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Bentonville Pot Dispensary First In NWA To Seek State Inspection

BENTONVILLE (KFSM) — Arkansas Medicinal Source Patient Center is the first dispensary in Northwest Arkansas to reach out to the state alcohol control board for ...

BENTONVILLE (KFSM) — Arkansas Medicinal Source Patient Center is the first dispensary in Northwest Arkansas to reach out to the state alcohol control board for an inspection, the final hurdle a dispensary must clear before opening.

Scott Hardin, a spokesman for Alcoholic Beverage Control (ABC), said if AMS Patient Center clears inspection, the dispensary's owners will determine when it opens.

"The inspection will be conducted as soon as possible, with the date to be determined by dispensary owners and ABC," Hardin said.

The dispensary, formerly known as Walton Boulevard Wine & Spirits at 406 Razorback Road in Bentonville, has been undergoing a renovation.

Owner Eric Danielson said in June the remodeling project got behind schedule due to some delays in getting a permit from the city.

“We're just really excited to get open. We appreciate the state trusting us to run a top-notch facility and we look forward to showing the community and the state how it can be done right," Danielson said in June.

Danielson didn't immediately respond to a message Tuesday (July 9), but has said he plans to open sometime this summer.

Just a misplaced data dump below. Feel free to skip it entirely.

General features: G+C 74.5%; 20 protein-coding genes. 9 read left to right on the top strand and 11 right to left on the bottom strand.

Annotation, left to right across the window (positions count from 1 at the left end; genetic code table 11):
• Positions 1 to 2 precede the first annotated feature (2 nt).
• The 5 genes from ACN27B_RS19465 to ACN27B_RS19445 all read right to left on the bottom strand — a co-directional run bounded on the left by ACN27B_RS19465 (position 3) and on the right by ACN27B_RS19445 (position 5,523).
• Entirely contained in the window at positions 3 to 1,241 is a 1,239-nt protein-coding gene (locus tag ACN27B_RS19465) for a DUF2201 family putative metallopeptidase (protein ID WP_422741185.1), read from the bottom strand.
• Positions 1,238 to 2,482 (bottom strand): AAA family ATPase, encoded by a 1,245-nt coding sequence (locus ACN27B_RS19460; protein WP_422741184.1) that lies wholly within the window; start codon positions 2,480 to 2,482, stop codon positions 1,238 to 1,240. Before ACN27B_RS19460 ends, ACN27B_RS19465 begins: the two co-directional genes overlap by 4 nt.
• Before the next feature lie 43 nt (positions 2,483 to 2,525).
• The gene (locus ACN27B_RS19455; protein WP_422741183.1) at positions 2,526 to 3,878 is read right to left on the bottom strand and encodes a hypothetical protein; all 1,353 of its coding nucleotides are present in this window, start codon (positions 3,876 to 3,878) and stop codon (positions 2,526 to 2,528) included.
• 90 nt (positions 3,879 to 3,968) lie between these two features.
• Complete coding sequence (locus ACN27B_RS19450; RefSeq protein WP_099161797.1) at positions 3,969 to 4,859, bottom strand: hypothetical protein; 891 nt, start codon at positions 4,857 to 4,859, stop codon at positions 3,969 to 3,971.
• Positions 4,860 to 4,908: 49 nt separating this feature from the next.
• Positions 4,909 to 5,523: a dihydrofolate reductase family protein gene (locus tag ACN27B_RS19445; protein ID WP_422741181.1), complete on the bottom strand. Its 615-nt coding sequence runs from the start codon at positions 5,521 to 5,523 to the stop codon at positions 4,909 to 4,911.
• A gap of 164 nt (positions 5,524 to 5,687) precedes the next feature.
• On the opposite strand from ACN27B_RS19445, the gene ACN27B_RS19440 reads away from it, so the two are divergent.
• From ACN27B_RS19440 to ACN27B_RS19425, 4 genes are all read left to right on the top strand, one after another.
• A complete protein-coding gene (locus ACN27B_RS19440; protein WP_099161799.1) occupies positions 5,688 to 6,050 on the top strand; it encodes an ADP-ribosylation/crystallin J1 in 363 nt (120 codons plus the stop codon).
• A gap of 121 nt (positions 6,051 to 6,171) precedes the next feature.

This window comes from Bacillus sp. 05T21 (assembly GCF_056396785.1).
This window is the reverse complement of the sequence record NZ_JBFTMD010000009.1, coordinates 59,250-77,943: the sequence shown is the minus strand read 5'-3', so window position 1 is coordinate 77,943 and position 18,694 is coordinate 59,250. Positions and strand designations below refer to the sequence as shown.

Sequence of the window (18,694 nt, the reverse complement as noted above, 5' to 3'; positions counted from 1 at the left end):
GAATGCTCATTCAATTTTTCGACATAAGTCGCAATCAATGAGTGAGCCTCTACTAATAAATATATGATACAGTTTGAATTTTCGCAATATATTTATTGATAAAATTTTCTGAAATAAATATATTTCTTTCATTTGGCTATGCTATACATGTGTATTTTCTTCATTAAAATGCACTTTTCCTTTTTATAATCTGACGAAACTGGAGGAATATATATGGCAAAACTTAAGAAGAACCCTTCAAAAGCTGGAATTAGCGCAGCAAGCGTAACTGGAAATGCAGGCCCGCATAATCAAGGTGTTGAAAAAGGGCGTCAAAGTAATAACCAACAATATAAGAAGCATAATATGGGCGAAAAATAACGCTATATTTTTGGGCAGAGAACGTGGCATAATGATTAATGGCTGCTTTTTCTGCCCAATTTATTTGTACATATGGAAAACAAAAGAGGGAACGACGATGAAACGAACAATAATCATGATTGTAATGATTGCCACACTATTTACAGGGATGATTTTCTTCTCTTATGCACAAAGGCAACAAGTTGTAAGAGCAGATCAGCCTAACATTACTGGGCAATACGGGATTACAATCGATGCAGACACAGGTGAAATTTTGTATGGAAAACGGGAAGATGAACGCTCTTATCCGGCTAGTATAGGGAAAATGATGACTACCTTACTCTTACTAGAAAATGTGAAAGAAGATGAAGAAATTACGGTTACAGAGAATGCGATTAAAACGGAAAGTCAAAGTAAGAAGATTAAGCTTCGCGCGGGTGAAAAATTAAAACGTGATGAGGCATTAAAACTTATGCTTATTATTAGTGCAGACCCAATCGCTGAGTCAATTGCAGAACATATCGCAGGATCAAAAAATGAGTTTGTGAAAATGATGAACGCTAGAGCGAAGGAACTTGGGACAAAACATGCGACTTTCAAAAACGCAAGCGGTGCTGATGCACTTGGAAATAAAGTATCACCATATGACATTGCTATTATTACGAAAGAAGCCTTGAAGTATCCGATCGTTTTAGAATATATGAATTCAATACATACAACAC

An inspection covers all structural, security and software aspects of the dispensary, according to Doralee Chandler, ABC director.

Once a dispensary passes inspection, Chandler will issue a letter authorizing the initiation of operations.

Chandler said last month ABC's goal is to "authorize the dispensaries to initiate operations immediately upon receipt of satisfactory assurances they can provide quality services to the resident of the State of Arkansas."

AMS Patient Center, also known as The Source, is one of 32 dispensaries formally licensed across the state. The dispensaries are supplied by five cultivation facilities.

The dispensaries are spread across eight zones. NWA is in Zone 1, which includes Benton, Carroll, Madison and Washington counties.

More than 100 pounds of medical marijuana have been sold in Garland County, which is in Zone 6, since opening in May, according to the Associated Press.

Voters approved a medical marijuana amendment in 2016, but the process to get legal medical marijuana running was plagued with controversies and allegations of corruption, the AP reported.

While more than 10,000 medical marijuana cards have been issued to qualifying patients in Arkansas, roughly 3.5% of the population of Oklahoma has enrolled in its medical marijuana program.

The AP reported Oklahoma's participation rate is among the top of the 33 states that have legalized medical marijuana.

Despite voters approving the program in June 2018, the state has reported more than $7.2 million in sales in February alone, according to the AP.

Arkansas residents seeking a registry card must meet the following requirements:

  • Be 18 years of age or older or be a minor patient with parental consent.
  • Be diagnosed with a qualifying medical condition
  • Have the official written certification from a physician.
  • Be an Arkansas resident with proof of residency. (AR Driver’s License or AR State ID card).
  • State law prohibits members of Arkansas National Guard and United States Military from obtaining a registry ID card.

Applications can be found online at the Arkansas Department of Health's website, along with a list of qualifying conditions.

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